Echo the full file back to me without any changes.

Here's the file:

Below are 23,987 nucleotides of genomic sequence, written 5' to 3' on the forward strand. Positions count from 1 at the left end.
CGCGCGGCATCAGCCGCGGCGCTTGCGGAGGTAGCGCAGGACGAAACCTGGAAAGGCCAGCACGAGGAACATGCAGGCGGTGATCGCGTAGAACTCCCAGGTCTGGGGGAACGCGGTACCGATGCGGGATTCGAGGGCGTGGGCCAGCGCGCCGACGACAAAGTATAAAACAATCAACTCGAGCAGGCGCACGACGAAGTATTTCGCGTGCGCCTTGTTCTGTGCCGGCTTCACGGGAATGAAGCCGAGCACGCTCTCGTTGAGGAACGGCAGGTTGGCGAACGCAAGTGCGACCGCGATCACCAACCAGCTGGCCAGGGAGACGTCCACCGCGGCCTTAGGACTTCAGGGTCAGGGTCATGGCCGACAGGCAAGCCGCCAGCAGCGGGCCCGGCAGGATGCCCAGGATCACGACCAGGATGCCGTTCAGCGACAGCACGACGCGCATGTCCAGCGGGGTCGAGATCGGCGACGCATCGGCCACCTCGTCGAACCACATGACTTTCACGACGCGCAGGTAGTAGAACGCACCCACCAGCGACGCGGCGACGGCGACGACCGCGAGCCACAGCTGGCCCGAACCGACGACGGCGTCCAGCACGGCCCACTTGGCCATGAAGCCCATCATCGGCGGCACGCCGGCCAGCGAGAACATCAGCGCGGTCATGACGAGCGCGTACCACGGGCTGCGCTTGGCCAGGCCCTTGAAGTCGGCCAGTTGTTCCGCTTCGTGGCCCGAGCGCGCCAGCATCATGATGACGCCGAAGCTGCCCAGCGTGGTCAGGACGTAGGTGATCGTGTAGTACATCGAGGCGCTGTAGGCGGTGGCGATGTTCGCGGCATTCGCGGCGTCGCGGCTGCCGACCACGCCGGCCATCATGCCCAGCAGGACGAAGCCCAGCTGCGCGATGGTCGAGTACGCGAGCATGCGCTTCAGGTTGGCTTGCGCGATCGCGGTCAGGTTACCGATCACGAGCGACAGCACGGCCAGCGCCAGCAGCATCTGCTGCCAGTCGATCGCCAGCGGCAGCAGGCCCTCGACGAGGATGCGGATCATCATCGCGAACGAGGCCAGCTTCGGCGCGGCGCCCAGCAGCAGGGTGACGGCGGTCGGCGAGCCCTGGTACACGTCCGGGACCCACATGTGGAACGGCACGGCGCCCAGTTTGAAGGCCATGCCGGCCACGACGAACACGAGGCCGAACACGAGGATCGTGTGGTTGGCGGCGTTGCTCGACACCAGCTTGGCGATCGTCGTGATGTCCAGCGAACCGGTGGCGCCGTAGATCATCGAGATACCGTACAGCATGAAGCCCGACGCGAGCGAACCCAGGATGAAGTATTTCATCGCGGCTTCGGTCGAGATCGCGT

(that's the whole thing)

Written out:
Below are 23,987 nucleotides of genomic sequence, written 5' to 3' on the forward strand. Positions count from 1 at the left end.
CGCGCGGCATCAGCCGCGGCGCTTGCGGAGGTAGCGCAGGACGAAACCTGGAAAGGCCAGCACGAGGAACATGCAGGCGGTGATCGCGTAGAACTCCCAGGTCTGGGGGAACGCGGTACCGATGCGGGATTCGAGGGCGTGGGCCAGCGCGCCGACGACAAAGTATAAAACAATCAACTCGAGCAGGCGCACGACGAAGTATTTCGCGTGCGCCTTGTTCTGTGCCGGCTTCACGGGAATGAAGCCGAGCACGCTCTCGTTGAGGAACGGCAGGTTGGCGAACGCAAGTGCGACCGCGATCACCAACCAGCTGGCCAGGGAGACGTCCACCGCGGCCTTAGGACTTCAGGGTCAGGGTCATGGCCGACAGGCAAGCCGCCAGCAGCGGGCCCGGCAGGATGCCCAGGATCACGACCAGGATGCCGTTCAGCGACAGCACGACGCGCATGTCCAGCGGGGTCGAGATCGGCGACGCATCGGCCACCTCGTCGAACCACATGACTTTCACGACGCGCAGGTAGTAGAACGCACCCACCAGCGACGCGGCGACGGCGACGACCGCGAGCCACAGCTGGCCCGAACCGACGACGGCGTCCAGCACGGCCCACTTGGCCATGAAGCCCATCATCGGCGGCACGCCGGCCAGCGAGAACATCAGCGCGGTCATGACGAGCGCGTACCACGGGCTGCGCTTGGCCAGGCCCTTGAAGTCGGCCAGTTGTTCCGCTTCGTGGCCCGAGCGCGCCAGCATCATGATGACGCCGAAGCTGCCCAGCGTGGTCAGGACGTAGGTGATCGTGTAGTACATCGAGGCGCTGTAGGCGGTGGCGATGTTCGCGGCATTCGCGGCGTCGCGGCTGCCGACCACGCCGGCCATCATGCCCAGCAGGACGAAGCCCAGCTGCGCGATGGTCGAGTACGCGAGCATGCGCTTCAGGTTGGCTTGCGCGATCGCGGTCAGGTTACCGATCACGAGCGACAGCACGGCCAGCGCCAGCAGCATCTGCTGCCAGTCGATCGCCAGCGGCAGCAGGCCCTCGACGAGGATGCGGATCATCATCGCGAACGAGGCCAGCTTCGGCGCGGCGCCCAGCAGCAGGGTGACGGCGGTCGGCGAGCCCTGGTACACGTCCGGGACCCACATGTGGAACGGCACGGCGCCCAGTTTGAAGGCCATGCCGGCCACGACGAACACGAGGCCGAACACGAGGATCGTGTGGTTGGCGGCGTTGCTCGACACCAGCTTGGCGATCGTCGTGATGTCCAGCGAACCGGTGGCGCCGTAGATCATCGAGATACCGTACAGCATGAAGCCCGACGCGAGCGAACCCAGGATGAAGTATTTCATCGCGGCTTCGGTCGAGATCGCGT